Earlier this year General Motors zoomed ahead of electric vehicle market leader Tesla by building an affordable EV called Bolt priced at $26,000 while Teslas start at $50,000. It beat Elon Musk’s vision, which was to sell expensive EVs and spend the revenues on developing cheaper alternatives. Now Musk has sold a chunk of his stocks in Tesla to buy Twitter, driving advertisements by its rival General Motors away from the social media platform.
Conflict of interest a cause for concern
Before being the owner of a social network powered by ad revenues, the world’s richest man is also a corporate honcho with business spanning different sectors. This is why other firms are cautious about the changes Musk might bring when it comes to content and advertisement on Twitter. A major concern is also the conflict of interest for automobile ads, which arises from Musk’s ownership of EV market leader Tesla.
Other auto giants may unfollow?
Apart from GM, another major US carmaker Ford has also pressed the brakes on its advertising activities via Twitter. Both companies entered the electric vehicle market much after Tesla, but had tried to develop their own versions way before Musk drove EVs into the mainstream. Henry Ford had tried to make an EV in 1913, in collaboration with Thomas Edison, while GV had rolled out its own e-car in 1996 in response to a rule in California requiring zero emission vehicles.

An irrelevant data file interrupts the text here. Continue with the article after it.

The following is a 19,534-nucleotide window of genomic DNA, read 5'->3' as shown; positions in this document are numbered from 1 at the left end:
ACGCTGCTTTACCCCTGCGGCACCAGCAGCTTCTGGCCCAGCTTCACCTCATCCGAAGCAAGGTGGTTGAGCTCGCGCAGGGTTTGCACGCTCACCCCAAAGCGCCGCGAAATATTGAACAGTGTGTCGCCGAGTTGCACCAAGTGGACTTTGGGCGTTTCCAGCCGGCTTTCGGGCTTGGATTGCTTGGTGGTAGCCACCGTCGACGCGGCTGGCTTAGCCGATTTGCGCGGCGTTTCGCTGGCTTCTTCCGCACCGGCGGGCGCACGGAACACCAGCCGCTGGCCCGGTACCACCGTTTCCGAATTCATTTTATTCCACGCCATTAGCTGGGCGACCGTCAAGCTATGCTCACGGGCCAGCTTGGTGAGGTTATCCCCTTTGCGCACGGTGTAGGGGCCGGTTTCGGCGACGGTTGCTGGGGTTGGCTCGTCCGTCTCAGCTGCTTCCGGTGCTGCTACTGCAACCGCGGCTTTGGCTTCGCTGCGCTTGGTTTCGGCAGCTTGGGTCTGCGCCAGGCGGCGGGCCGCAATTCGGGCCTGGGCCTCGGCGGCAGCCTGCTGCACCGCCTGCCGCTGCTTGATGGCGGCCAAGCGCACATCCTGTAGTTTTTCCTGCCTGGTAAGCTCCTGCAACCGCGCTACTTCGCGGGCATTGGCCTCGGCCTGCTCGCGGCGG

Not convinced by Musk’s statement
The block on Twitter ads from General Motors and Ford comes despite Musk reassuring that all speculation about advertising after he took over is wrong. The billionaire has said in a statement that he has bought Twitter to help humanity and not to make money, adding that it could be a digital town square. But Musk has contradicted himself previously, by first citing absolute free speech as a reason to bid for Twitter, before using bots or fake accounts as an excuse to step back from the deal.